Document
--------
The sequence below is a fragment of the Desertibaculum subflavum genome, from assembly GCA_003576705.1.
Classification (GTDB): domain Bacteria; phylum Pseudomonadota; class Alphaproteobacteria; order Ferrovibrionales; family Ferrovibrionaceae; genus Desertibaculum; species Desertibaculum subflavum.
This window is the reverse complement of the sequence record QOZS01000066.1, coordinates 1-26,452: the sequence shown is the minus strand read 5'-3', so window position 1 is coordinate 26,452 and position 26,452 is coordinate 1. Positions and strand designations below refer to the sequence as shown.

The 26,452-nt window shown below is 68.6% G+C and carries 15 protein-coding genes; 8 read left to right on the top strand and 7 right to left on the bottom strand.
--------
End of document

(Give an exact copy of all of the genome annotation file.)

The sequence below is a fragment of the Desertibaculum subflavum genome, from assembly GCA_003576705.1.
Classification (GTDB): domain Bacteria; phylum Pseudomonadota; class Alphaproteobacteria; order Ferrovibrionales; family Ferrovibrionaceae; genus Desertibaculum; species Desertibaculum subflavum.
This window is the reverse complement of the sequence record QOZS01000066.1, coordinates 1-26,452: the sequence shown is the minus strand read 5'-3', so window position 1 is coordinate 26,452 and position 26,452 is coordinate 1. Positions and strand designations below refer to the sequence as shown.

The 26,452-nt window shown below is 68.6% G+C and carries 15 protein-coding genes; 8 read left to right on the top strand and 7 right to left on the bottom strand.